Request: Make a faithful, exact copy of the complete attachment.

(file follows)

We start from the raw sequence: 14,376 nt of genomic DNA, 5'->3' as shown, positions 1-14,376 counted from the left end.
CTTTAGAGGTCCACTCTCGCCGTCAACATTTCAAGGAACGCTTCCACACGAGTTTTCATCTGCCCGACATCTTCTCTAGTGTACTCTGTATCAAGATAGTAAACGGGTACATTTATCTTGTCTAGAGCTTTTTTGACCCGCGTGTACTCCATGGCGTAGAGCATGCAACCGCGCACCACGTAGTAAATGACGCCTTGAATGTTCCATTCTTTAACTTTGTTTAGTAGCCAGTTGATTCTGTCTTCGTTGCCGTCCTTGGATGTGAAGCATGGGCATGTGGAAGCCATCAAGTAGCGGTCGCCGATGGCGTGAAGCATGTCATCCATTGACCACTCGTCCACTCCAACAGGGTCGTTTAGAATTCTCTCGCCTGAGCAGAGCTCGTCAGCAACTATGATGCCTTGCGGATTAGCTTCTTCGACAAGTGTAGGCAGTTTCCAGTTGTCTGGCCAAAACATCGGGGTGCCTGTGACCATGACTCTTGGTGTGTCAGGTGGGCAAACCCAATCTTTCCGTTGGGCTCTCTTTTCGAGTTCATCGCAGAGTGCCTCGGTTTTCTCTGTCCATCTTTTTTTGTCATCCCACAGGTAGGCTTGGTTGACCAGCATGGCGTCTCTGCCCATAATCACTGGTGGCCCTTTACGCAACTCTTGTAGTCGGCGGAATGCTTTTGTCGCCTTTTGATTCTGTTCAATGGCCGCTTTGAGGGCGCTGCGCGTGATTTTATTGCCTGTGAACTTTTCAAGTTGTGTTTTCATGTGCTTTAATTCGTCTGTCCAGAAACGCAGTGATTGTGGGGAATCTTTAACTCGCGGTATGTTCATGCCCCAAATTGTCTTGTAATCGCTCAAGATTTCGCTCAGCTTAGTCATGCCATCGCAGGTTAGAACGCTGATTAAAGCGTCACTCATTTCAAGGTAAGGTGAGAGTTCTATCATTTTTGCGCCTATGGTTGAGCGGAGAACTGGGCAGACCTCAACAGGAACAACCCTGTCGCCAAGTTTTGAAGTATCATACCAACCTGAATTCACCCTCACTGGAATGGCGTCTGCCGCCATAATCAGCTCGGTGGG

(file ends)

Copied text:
We start from the raw sequence: 14,376 nt of genomic DNA, 5'->3' as shown, positions 1-14,376 counted from the left end.
CTTTAGAGGTCCACTCTCGCCGTCAACATTTCAAGGAACGCTTCCACACGAGTTTTCATCTGCCCGACATCTTCTCTAGTGTACTCTGTATCAAGATAGTAAACGGGTACATTTATCTTGTCTAGAGCTTTTTTGACCCGCGTGTACTCCATGGCGTAGAGCATGCAACCGCGCACCACGTAGTAAATGACGCCTTGAATGTTCCATTCTTTAACTTTGTTTAGTAGCCAGTTGATTCTGTCTTCGTTGCCGTCCTTGGATGTGAAGCATGGGCATGTGGAAGCCATCAAGTAGCGGTCGCCGATGGCGTGAAGCATGTCATCCATTGACCACTCGTCCACTCCAACAGGGTCGTTTAGAATTCTCTCGCCTGAGCAGAGCTCGTCAGCAACTATGATGCCTTGCGGATTAGCTTCTTCGACAAGTGTAGGCAGTTTCCAGTTGTCTGGCCAAAACATCGGGGTGCCTGTGACCATGACTCTTGGTGTGTCAGGTGGGCAAACCCAATCTTTCCGTTGGGCTCTCTTTTCGAGTTCATCGCAGAGTGCCTCGGTTTTCTCTGTCCATCTTTTTTTGTCATCCCACAGGTAGGCTTGGTTGACCAGCATGGCGTCTCTGCCCATAATCACTGGTGGCCCTTTACGCAACTCTTGTAGTCGGCGGAATGCTTTTGTCGCCTTTTGATTCTGTTCAATGGCCGCTTTGAGGGCGCTGCGCGTGATTTTATTGCCTGTGAACTTTTCAAGTTGTGTTTTCATGTGCTTTAATTCGTCTGTCCAGAAACGCAGTGATTGTGGGGAATCTTTAACTCGCGGTATGTTCATGCCCCAAATTGTCTTGTAATCGCTCAAGATTTCGCTCAGCTTAGTCATGCCATCGCAGGTTAGAACGCTGATTAAAGCGTCACTCATTTCAAGGTAAGGTGAGAGTTCTATCATTTTTGCGCCTATGGTTGAGCGGAGAACTGGGCAGACCTCAACAGGAACAACCCTGTCGCCAAGTTTTGAAGTATCATACCAACCTGAATTCACCCTCACTGGAATGGCGTCTGCCGCCATAATCAGCTCGGTGGG